It was a promising start to her career: in 1916 Marianne Schmidl became the first woman in Austria to be awarded a doctorate in ethnology. Her academic work focused primarily on African art and culture.

The Schmidl family

Sepia photo. A middle-aged couple sitting on a garden bench with young ladies on either side.
The Schmidl family, around 1915.

Family collection / photographer unknown

However, Marianne Schmidl had actually started out studying mathematics. She did not inherit her passion for ethnology from her family either.

Her father, Dr Joseph Schmidl, was a lawyer. He was Jewish but converted to Protestantism in 1889 before marrying Marianne’s mother, Marie Friedmann. Marianne was born in 1890 and was baptized a Protestant, as was her younger sister, Franziska.

Zeichnung. Ein junger Mann mit Locken und Oberlippenbart
Friedrich Olivier at the age of 25, drawing by Julius Schnorr von Carolsfeld, 1816.

bpk / Kupferstichkabinett, SMB / Volker-H. Schneider

Zeichnung. Ein junger Mann mit Locken
Ferdinand Olivier at the age of 32, drawing by Julius Schnorr von Carolsfeld, 1817.

bpk / Kupferstichkabinett, SMB / Volker-H. Schneider

Friedrich and Ferdinand Olivier, sibling artists

Marie Schmidl, née Friedmann, came from of a well-known family of artists. Her grandfather, Marianne’s great-grandfather, was Friedrich von Olivier (1791–1859). Her brothers Friedrich and Ferdinand Olivier were members of the Nazarene group of painters, and her brother Heinrich was also an artist.

Marie Schmidl inherited many artworks from her family which formed the basis of an art collection.

‘Marie Schmidl, one of Friedrich Olivier’s granddaughters, kept a large number of prints by her grandfather, his more talented brother Ferdinand, and her brother-in-law Julius von Schnorr, that had remained in the family’s possession.’ Hans Tietze, 1910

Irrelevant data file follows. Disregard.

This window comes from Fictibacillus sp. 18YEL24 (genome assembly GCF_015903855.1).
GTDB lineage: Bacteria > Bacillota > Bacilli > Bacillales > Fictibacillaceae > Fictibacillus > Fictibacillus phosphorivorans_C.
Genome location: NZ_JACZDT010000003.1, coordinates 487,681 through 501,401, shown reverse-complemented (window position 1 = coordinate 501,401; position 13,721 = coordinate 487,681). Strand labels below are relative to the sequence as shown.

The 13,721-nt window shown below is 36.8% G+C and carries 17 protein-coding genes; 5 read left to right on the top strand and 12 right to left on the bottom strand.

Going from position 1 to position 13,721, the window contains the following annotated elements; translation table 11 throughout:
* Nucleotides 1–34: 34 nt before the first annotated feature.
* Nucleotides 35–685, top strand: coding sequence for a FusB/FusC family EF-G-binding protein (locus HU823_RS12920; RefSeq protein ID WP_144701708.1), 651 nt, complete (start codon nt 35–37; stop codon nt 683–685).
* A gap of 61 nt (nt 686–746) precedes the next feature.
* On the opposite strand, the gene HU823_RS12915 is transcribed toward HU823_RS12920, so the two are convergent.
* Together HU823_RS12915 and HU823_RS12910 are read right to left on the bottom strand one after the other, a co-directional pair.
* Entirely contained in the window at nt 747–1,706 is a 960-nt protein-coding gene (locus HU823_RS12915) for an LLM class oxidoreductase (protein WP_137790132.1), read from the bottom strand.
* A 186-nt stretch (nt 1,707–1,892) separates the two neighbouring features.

Schwarzweißfotografie. Haus mit Erker und Walmdach
Colloredogasse 31, Wien.

Katja Geisenhainer

The art collection

In 1908 the Schmidl collection made it into the Österreichische Kunsttopographie (Austrian Art Topography), a kind of travel guide for art in two thick volumes that showcased the artistic monuments of Vienna. Among its entries was the address 31 Colloredogasse. This is where Marianne Schmidl grew up.

Schwarzweißfotografie. Zwei junge Frauen sitzen im Garten
Marianne Schmidl’s nieces Hildegard and Notburga Schiller, 1942.

Family collection / photographer unknown

Two nieces

After her husband’s death, Marie Schmidl moved into a Protestant-run residence in Wels, Upper Austria. Marianne Schmidl looked after the family-owned artworks. Her sister Franziska died in 1925, leaving behind two daughters. Marianne never married or had children.

A woman in academia

Schwarzweißfotografie. Stattliches Museumsgebäude
The Museum für Völkerkunde on the corner of Königgrätzer Straße and Prinz-Albrecht-Straße in Berlin, around 1905.

bpk / Neue Photographische Gesellschaft

At the museum

After completing her studies Marianne Schmidl started work as a research assistant in the Africa Department at Berlin’s Museum für Völkerkunde (Ethnological Museum). However, she was there only briefly as her father died on 24 June 1916 in Vienna and she had to take care of his estate. From 1917 she worked at the Linden-Museum in Stuttgart. She lost her job there in May 1920 due to staff cuts.

Schwarzweißfotografie. Bibliothek mit deckenhohen Bücherregalen
Reading room at the Österreichische Nationalbibiothek, Vienna, around 1935.